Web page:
Over 93 percent of land in Missouri is privately owned, so the bulk of deer hunting opportunity is on private land. Before you start, you must identify the landowner and get permission to hunt or enter their land.
Information on land ownership can be found at the county court house from the assessor’s office or a plat book. Plat books can provide the name of the landowner, and a phone book or the assessor’s office can provide the landowner’s address.
Don’t just make a phone call, take the time to visit the landowner. Face-to-face contact is important for landowners to learn more about you and to put a face and vehicle with the person that will be on their property. Arrange to visit at a time when the landowner may be outdoors or easily accessible. Avoid meal times, when other guests are present, and any time after sunset.
Be friendly and allow enough time to chat. A conversation can help you learn a lot about the surrounding area, deer movements, and the quality of the deer herd.
In that first face-to-face meeting, the landowner has to determine if you will respect his or her property and assets such as livestock. This judgment is based in part on how you look, act, drive, and present yourself. You should portray professionalism and trust. Make a good first impression and always be courteous, even if you are told “no.”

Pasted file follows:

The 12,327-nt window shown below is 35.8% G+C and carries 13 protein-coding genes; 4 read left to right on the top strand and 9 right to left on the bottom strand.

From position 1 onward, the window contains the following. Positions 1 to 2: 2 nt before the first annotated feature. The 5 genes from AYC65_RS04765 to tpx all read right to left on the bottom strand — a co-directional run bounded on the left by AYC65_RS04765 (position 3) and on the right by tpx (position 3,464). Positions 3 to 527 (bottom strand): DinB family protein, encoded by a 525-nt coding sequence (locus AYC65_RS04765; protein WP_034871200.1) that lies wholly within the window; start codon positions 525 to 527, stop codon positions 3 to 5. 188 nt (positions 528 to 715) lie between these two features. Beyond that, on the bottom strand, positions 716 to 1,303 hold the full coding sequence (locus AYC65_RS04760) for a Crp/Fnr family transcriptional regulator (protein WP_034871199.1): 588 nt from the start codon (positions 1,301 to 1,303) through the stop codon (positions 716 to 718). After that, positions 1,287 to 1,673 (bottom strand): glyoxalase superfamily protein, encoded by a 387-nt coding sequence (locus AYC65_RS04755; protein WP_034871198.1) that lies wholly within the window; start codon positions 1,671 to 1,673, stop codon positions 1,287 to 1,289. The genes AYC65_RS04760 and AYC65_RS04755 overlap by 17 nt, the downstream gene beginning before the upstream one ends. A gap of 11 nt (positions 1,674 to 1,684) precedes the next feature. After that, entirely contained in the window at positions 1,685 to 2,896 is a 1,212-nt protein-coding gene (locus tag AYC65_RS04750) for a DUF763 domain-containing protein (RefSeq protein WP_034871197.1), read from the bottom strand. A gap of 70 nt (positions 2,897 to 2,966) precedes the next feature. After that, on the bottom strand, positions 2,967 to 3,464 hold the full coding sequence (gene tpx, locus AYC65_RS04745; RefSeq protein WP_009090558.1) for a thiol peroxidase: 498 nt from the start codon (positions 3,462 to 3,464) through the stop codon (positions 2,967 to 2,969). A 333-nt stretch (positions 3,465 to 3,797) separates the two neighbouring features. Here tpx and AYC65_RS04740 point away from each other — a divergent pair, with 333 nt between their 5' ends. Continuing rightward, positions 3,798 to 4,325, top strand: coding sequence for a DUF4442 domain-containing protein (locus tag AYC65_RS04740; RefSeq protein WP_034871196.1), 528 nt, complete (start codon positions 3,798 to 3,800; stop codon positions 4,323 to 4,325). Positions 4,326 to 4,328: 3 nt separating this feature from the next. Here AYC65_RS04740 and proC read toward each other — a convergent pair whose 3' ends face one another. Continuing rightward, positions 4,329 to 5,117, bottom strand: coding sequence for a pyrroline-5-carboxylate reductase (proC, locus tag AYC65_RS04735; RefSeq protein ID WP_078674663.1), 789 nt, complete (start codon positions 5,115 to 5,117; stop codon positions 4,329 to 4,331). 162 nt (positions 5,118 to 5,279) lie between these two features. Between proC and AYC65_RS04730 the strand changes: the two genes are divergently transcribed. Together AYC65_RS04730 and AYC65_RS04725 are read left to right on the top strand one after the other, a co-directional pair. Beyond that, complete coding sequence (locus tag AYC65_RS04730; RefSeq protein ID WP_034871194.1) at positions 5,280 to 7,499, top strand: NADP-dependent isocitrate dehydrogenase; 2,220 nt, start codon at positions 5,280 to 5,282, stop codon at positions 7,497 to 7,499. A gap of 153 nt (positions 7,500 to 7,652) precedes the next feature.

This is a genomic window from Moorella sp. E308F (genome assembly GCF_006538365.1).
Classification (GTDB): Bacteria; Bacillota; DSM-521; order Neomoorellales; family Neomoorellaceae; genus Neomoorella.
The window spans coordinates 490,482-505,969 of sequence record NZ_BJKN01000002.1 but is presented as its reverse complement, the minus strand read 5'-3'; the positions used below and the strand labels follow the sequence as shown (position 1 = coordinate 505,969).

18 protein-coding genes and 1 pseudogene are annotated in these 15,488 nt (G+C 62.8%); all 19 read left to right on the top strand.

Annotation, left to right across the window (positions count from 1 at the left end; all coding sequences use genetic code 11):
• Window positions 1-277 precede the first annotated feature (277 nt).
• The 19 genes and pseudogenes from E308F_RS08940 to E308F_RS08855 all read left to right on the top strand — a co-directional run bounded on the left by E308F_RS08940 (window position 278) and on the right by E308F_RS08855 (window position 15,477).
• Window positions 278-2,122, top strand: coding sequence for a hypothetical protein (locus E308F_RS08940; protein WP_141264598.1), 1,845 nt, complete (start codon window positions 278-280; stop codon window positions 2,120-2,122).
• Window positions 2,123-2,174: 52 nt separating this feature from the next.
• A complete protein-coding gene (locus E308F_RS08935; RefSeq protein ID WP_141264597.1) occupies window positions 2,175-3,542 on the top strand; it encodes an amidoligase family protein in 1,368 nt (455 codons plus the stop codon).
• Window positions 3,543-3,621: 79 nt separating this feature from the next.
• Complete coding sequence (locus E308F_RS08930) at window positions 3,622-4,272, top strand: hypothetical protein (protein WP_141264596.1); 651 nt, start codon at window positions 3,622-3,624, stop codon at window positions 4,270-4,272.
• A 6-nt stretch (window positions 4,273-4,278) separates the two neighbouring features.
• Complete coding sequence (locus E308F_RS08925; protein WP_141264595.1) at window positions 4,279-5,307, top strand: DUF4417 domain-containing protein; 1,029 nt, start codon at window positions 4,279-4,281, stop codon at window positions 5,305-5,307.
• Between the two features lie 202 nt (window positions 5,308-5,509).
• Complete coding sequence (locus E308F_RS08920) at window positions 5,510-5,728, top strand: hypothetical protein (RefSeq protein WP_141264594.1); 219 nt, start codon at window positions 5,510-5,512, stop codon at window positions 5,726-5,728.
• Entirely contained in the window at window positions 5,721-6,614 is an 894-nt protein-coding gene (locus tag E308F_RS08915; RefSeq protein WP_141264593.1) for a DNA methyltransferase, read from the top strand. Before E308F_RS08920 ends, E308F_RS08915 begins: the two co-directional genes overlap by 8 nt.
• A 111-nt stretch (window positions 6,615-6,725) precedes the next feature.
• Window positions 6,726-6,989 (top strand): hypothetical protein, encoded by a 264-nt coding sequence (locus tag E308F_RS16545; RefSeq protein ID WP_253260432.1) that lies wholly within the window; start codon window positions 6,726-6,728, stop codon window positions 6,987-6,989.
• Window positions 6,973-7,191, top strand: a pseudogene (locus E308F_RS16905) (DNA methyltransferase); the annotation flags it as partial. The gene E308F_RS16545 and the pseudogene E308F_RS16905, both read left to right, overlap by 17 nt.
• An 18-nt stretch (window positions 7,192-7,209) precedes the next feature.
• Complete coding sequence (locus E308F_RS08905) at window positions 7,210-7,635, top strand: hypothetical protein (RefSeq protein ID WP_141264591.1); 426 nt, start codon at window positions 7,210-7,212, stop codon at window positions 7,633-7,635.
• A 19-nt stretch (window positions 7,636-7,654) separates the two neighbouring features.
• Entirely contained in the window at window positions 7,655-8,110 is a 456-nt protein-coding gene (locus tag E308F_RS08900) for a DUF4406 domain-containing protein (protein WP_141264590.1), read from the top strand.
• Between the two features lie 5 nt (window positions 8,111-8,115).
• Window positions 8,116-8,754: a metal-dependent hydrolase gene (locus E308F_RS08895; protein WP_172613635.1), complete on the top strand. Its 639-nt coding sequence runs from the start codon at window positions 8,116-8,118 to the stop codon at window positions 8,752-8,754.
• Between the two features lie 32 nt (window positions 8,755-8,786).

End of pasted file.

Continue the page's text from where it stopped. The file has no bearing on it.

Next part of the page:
Most importantly, ask about any rules and the landowner’s property goals. Try to help him or her meet those goals. If the landowner wants a lower deer population to reduce crop damage, be sure to harvest does. If the landowner wants bucks to reach an older age class, pass up younger bucks.
A landowner who has allowed you to hunt on his or her property has given you something. It is a good idea to offer something in return. Depending on the situation, stopping by for an occasional chat, providing a portion of your harvest, or pitching in to help around the property often will be appreciated. You also may ask if you can post the landowner’s boundaries as a gesture of good faith. All of these activities help you develop a good, long-standing, hunter-landowner relationship.
If you can’t secure permission to hunt on private land for free, consider leasing land or working with an outfitter. As a lessee, you may be able to secure a property for multiple years and have control over how many people are able to hunt. Outfitters usually provide a location to hunt as well as hunting stands, lodging, other amenities such as skinning sheds. Find outfitters and land to lease on the Internet, in newspaper classifieds, through word of mouth, or from realtors.
Remember — purchasing a hunting permit does not give you the right to trespass. The best rule of thumb is this: if you don’t own it or do not have permission from the person who does own it, you shouldn’t be there. This includes retrieving your deer if it crosses property lines. If you shoot a deer and it enters someone else’s property, ask the owner for permission to search their property for your deer.
Permission to hunt on land one year does not automatically allow you to hunt there the next year. Always contact the landowner each year to ensure you are still allowed to hunt.